Cultural Intelligence: New Challenge for Accounting Academics

When talking about accounting, what usually comes to mind is money, numbers, and mathematical formulas. It’s not entirely wrong, but often people overlook the cultural aspects which also play an integral role in the work of an accountant, as well as an academic in the accounting field. Seeing the conditions around which globalization has had a huge impact on global business and education, nowadays more and more international students are enrolling in universities.

It is undeniable that universities are a clear example of a salad bowl, a phenomenon where a place houses a variety of distinct and unique cultures. From students, academic staff, research partners, to seminar audiences, all with a high level of cultural diversity.

Dr. Meredith Tharapos, CA., CPA, Deputy Head of Accounting Department, UG Program Manager, and Senior Lecturer School of Accounting, Information System and Supply Chain, College of Business from RMIT University in Australia stated that we are in a critical situation to have critical intelligence (CQ), especially for academics in the accounting field.

In a seminar which was held by Master of Accounting BINUS Graduate Program and BINUS University Undergraduate Accounting Study Program along with RMIT University Melbourne titled “Are Accounting Academics Culturally Intelligent?” on Wednesday (8/7), she explained the research which she developed regarding the value of cultural intelligence of accounting academics in Australia.

The Potential of Cultural Diversity

Cultural diversity brings both positive and negative impacts on the teaching and learning process. The advantage of cultural diversity is that it allows for more mature discussions to take place due to the variety of inputs from people with different perspectives. This is important, considering the fact that the education world is very broad, including the accounting field. Meredith stated that cultural diversity has a significant role for academics, for example in conducting collaborations.

Even so, cultural diversity brings a new challenge for academics, creating conflict due to differences in culture, methodology, expectations, language, and capabilities. This can result in a lack of synergy between groups, especially in collaborations and co-operations. As stated by Meredith: “All of these can lead to fantastic conversations during class, but it can create conflicts, it can marginalize students, and it can create all sorts of challenges.”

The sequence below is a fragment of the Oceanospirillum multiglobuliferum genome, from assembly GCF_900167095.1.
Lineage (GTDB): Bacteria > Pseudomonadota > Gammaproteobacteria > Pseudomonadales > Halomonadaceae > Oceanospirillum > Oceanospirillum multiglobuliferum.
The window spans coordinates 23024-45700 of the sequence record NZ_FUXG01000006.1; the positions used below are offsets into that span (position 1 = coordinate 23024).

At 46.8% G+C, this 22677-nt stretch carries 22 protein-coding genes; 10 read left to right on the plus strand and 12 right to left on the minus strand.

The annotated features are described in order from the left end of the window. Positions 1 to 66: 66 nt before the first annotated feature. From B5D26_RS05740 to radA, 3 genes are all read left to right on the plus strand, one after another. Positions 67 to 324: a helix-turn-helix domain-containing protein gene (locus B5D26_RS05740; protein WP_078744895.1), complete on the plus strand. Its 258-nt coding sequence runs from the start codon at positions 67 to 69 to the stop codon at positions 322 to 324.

The Importance of Cultural Intelligence

From the problems that arise due to cultural differences, it has become a major responsibility for academics such as lecturers and staff to hone cultural intelligence. Some academics may feel comfortable adapting to different cultures, but there are still a lot of accounting academics that are struggling to face the challenges of cultural diversity.

This is where cultural intelligence plays a vital role, which is to provide guidance for academics to remain productive despite having strong cultural differences. Cultural intelligence itself is defined as an individual’s ability to work effectively in diverse cultural situations. There are four main components in cultural intelligence that are connected to each other.

Metacognitive CQ is an individual’s ability to analyze mindset, understand, and find solutions for conflicts that arise from cultural diversity. Cognitive CQ covers an individual’s knowledge and experience of other cultures. Meanwhile, motivational CQ is one’s desire to adapt in the midst of cultural differences. Lastly, behavioral CQ is one’s ability to adapt and change attitudes towards people from a variety of cultures.

Considering the fact that the Accounting field has always been excellent and in high demand by international students, this makes Accounting academics the right research object for assessing cultural intelligence. As Meredith states: “A significant part of our role involves not only dealing with our international classrooms domestically, but we also go to very different cultures and tech transnationally.”

The Impact of International Experience on Cultural Intelligence

From the research that has been conducted by Meredith, it can be concluded that the level of cultural intelligence of Accounting academics is relatively low compared to other professional cohorts, even though it is still above the standards. Other than that, Meredith also found another variable that proved to be influential in one’s cultural intelligence.

The survey result of 253 respondents that worked as academics in the Accounting field in Australia proves that academics that have taught in Southeast Asia have higher cultural intelligence compared to other academics that have only taught students that come from English speaking countries. Likewise, with individuals who have experienced living abroad for more than 12 months, they tend to have high cultural intelligence.

This becomes the answer that cultural intelligence can be developed and influenced by exposure to foreign cultures that are contrary to the existing culture that has been adopted, not by the distance of the country. Therefore, student exchange and extensive study programs abroad become a valuable curriculum for Accounting students to hone their cultural intelligence.